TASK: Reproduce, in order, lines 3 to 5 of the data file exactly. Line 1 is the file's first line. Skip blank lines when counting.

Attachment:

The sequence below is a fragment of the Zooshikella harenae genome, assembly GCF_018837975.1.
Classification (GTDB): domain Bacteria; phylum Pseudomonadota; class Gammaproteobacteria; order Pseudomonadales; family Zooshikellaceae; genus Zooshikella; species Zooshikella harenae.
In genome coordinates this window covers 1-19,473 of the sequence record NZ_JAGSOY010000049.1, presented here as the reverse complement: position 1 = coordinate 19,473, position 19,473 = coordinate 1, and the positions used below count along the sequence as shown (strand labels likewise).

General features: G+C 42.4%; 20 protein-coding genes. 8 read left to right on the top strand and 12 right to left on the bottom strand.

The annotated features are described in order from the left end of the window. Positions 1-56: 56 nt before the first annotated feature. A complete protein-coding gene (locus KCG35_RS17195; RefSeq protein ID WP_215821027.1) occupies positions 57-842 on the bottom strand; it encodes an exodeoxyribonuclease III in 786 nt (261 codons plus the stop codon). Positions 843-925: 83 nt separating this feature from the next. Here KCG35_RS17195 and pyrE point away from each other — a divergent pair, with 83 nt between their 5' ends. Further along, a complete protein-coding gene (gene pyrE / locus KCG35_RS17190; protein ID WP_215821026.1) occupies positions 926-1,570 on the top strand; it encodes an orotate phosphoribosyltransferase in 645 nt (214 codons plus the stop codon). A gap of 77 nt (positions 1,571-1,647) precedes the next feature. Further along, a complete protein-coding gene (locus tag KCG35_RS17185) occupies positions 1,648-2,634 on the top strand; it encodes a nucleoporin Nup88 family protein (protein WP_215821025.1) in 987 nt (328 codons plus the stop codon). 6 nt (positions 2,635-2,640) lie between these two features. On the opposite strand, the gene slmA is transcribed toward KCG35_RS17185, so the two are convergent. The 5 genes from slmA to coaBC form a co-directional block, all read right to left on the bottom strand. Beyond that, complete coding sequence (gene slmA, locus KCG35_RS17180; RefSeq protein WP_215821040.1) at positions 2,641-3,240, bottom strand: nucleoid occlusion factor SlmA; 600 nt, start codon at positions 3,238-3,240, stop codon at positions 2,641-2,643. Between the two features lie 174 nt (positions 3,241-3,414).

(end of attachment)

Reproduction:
In genome coordinates this window covers 1-19,473 of the sequence record NZ_JAGSOY010000049.1, presented here as the reverse complement: position 1 = coordinate 19,473, position 19,473 = coordinate 1, and the positions used below count along the sequence as shown (strand labels likewise).

General features: G+C 42.4%; 20 protein-coding genes. 8 read left to right on the top strand and 12 right to left on the bottom strand.

The annotated features are described in order from the left end of the window. Positions 1-56: 56 nt before the first annotated feature. A complete protein-coding gene (locus KCG35_RS17195; RefSeq protein ID WP_215821027.1) occupies positions 57-842 on the bottom strand; it encodes an exodeoxyribonuclease III in 786 nt (261 codons plus the stop codon). Positions 843-925: 83 nt separating this feature from the next. Here KCG35_RS17195 and pyrE point away from each other — a divergent pair, with 83 nt between their 5' ends. Further along, a complete protein-coding gene (gene pyrE / locus KCG35_RS17190; protein ID WP_215821026.1) occupies positions 926-1,570 on the top strand; it encodes an orotate phosphoribosyltransferase in 645 nt (214 codons plus the stop codon). A gap of 77 nt (positions 1,571-1,647) precedes the next feature. Further along, a complete protein-coding gene (locus tag KCG35_RS17185) occupies positions 1,648-2,634 on the top strand; it encodes a nucleoporin Nup88 family protein (protein WP_215821025.1) in 987 nt (328 codons plus the stop codon). 6 nt (positions 2,635-2,640) lie between these two features. On the opposite strand, the gene slmA is transcribed toward KCG35_RS17185, so the two are convergent. The 5 genes from slmA to coaBC form a co-directional block, all read right to left on the bottom strand. Beyond that, complete coding sequence (gene slmA, locus KCG35_RS17180; RefSeq protein WP_215821040.1) at positions 2,641-3,240, bottom strand: nucleoid occlusion factor SlmA; 600 nt, start codon at positions 3,238-3,240, stop codon at positions 2,641-2,643. Between the two features lie 174 nt (positions 3,241-3,414).